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Over the years I've seen a lot of concept EVs at a lot of motor shows from a lot of companies that were never heard from again, little startups making big promises about big cars with big wings. Undelivered promises, for the most part. And so, it's easy for me to look at the unveiling of the radical Faraday Future FFZero1 here at the International CES in Las Vegas and see just another far-fetched idea from an idealistic company with ambitions broader than its budget.
But that doesn't seem to be the case here -- and that's despite no lack of ambition. Faraday Future is backed by Letv, a Chinese media and technologies company with a market value in the tens of billions of dollars. This backing has enabled Faraday to build a team of hundreds and invest $1 billion in a battery factory here in Nevada. That should be enough to silence plenty of critics despite the car itself looking like little more than a flight of fancy.
And indeed that's all it was originally intended to be. It was just a doodle sitting on the desk of Richard Kim, head of design at Faraday Future. Nick Samson, Faraday's product architect and VP of product R&D, saw the sketch and decided it was the perfect opportunity to show off what the company's technologies can do. And thus was born the FFZero1.
It's a 1,000-horsepower, all-wheel drive hypercar with room for one hypothetical driver who sits nestled in the center of a carbon fiber cocoon, surrounded by a cockpit that looks straight out of some utopian vision for the future. The dashboard uses what designer Kim calls the company's "propeller IP," a shape that extends over the drivers' shoulder and twists around to become an instrument cluster.
But that isn't the focal point of the interior. Nestled in the center of the steering wheel is neither airbag nor big corporate logo, but instead your phone. Yes, you slot your smartphone into the steering wheel -- but only after you use the car's app to configure settings, things like traction control and throttle response to personalize the experience.
Kim described this to me in an interesting way: "The car gets the information, transfers the information from your app, and the car basically becomes an extension of your phone." In fact, Faraday Future wants you to think of your car much like you'd think of your phone.
"If you lost that phone," Kim said, gesturing to my, "how would you feel? The thing about phones is they increase in value as you use them... You drive a car off the lot and its value tanks immediately. It's now a used vehicle. We're working toward that idea that the car is adapting to you, is actually increasing in value."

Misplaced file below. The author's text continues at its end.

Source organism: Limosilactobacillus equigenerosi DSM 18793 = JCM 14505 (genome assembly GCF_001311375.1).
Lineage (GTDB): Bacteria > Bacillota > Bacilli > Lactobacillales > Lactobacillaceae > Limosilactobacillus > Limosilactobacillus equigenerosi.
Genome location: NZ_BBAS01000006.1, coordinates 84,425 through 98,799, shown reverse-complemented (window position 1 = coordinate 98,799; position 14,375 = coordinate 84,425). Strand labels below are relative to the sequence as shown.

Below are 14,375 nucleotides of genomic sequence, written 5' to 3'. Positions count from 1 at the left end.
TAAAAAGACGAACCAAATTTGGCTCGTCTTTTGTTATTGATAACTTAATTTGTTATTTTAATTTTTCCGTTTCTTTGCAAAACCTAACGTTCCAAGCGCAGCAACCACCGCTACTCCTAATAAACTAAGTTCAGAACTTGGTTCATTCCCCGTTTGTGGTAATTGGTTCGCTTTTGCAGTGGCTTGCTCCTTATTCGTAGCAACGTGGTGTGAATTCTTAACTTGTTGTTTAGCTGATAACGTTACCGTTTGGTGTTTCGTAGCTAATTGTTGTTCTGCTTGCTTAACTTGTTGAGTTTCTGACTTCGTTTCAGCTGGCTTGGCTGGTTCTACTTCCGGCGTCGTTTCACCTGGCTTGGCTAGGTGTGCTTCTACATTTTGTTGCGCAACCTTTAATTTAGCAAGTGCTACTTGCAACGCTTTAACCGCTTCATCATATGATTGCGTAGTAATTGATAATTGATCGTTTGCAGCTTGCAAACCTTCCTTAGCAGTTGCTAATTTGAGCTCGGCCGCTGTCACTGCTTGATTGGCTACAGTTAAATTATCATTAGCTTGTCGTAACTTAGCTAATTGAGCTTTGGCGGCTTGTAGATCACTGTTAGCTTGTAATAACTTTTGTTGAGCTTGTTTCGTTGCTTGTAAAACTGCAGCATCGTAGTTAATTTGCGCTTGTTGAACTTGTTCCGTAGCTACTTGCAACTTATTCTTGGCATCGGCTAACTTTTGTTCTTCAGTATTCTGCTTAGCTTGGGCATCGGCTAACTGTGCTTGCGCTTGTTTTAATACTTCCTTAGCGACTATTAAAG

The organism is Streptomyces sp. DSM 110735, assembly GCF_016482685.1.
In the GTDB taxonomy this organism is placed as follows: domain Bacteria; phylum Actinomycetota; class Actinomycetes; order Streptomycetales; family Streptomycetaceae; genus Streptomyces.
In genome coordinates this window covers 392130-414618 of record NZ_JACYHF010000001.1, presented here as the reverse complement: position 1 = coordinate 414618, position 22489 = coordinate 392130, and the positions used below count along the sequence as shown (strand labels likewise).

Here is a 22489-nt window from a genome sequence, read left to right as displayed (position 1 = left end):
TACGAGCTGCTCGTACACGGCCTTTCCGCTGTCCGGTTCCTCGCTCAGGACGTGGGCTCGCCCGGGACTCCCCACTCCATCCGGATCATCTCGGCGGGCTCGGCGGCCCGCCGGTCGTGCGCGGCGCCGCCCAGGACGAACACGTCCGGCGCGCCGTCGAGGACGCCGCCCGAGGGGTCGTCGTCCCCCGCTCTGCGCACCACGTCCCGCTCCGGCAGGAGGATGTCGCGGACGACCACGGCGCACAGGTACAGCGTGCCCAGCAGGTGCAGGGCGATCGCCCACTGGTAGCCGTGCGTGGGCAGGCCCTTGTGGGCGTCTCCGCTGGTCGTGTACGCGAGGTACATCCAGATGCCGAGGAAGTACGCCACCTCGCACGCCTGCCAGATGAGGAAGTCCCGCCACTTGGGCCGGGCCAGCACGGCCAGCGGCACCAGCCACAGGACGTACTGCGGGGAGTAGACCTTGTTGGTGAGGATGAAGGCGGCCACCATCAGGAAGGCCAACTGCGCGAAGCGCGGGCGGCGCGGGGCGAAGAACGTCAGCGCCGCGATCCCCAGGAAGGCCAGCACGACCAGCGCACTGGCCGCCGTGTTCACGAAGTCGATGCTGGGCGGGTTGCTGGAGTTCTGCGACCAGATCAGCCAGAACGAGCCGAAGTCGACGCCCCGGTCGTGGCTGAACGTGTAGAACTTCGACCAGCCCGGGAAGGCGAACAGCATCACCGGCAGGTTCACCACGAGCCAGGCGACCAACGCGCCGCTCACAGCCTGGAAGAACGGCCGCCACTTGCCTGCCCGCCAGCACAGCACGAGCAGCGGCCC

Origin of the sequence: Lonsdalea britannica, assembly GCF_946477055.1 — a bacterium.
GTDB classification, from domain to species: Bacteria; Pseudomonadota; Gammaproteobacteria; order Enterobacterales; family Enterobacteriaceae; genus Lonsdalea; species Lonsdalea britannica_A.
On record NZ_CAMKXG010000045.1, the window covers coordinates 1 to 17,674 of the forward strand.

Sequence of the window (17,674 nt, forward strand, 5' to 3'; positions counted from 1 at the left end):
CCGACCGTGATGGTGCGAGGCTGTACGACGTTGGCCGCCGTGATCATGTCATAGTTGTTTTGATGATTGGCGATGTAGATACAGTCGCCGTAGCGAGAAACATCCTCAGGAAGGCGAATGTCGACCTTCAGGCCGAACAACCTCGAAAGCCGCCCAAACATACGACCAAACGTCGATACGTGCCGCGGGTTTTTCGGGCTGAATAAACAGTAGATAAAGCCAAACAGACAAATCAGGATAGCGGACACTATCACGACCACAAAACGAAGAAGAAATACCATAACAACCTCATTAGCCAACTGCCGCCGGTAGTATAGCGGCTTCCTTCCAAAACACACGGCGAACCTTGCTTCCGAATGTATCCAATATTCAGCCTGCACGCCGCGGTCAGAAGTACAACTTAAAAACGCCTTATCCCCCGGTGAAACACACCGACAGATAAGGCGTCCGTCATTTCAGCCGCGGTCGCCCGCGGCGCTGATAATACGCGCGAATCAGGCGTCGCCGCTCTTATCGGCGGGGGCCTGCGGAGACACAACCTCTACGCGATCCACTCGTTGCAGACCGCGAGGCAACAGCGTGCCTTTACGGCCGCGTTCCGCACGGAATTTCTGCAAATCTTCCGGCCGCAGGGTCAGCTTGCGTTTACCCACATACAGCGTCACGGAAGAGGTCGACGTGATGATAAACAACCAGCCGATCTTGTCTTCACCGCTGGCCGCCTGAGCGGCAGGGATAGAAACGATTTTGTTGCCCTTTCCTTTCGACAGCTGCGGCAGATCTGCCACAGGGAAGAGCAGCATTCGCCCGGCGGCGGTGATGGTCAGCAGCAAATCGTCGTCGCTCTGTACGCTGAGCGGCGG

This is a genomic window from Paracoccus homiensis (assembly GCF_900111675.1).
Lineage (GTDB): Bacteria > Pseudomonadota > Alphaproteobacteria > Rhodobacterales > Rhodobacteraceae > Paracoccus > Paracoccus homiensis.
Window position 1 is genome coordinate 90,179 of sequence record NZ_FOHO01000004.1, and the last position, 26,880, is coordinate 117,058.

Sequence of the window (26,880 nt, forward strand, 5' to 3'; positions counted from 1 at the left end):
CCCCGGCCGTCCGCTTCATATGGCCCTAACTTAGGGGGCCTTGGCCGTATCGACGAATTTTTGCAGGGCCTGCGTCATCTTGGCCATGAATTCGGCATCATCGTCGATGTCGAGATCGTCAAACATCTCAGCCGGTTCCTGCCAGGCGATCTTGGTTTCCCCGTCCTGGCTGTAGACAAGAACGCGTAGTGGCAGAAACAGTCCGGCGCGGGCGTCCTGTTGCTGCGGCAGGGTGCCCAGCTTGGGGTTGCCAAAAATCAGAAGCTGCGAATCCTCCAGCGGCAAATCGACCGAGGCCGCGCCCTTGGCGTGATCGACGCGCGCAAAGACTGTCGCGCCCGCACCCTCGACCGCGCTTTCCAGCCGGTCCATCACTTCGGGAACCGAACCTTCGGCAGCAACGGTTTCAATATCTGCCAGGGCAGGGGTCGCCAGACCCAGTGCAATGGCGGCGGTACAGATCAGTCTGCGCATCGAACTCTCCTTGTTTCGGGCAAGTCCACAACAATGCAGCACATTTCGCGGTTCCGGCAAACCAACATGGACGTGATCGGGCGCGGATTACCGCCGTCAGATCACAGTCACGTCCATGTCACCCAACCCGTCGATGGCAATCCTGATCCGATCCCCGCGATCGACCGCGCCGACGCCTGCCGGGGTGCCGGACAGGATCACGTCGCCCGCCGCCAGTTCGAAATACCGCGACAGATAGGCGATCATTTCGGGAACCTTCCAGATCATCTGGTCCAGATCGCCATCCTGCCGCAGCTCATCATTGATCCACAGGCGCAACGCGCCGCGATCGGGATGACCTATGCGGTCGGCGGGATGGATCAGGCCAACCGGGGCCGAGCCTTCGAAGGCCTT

The phone isn't the only thing smart thing here. The FFZero1 is conceptually fully autonomous, not only on the road but on the track, where the car could show you proper lines and driving technique. To be autonomously ushered around a track, lap after lap at speed, could do great things for the confidence of new racers -- and terrible things to the egos of more experienced ones.
But is this really the vision for Faraday Future? "Our platform is powerful, it can go up to 1,000 horsepower," Kim told me. "It's such a slim and efficient packing space, a racecar is a good way to communicate that. So it just sort of happened."
But don't expect this to just sort of make its way to production. The FFZero1 is a concept, an extreme vision for what the company's technology can do. Driving you around a track? Neat, sure, but the folks at Faraday are more interested in making sure your commute is stress-free. And, while 1,000 horsepower put through all four wheels courtesy of four independent electric motors is nice, here it serves only as an opportunity to show what the company's Variable Platform Architecture (or VPA) can do.
Again, all great in concept, but it's going to take a lot more than a conceptual hypercar to silence Faraday Future's critics. To do that, the world will need see something even more exotic than the FFZero1: an actual, viable production car that's available for purchase by you and I. Sadly, something like that is still a few years away.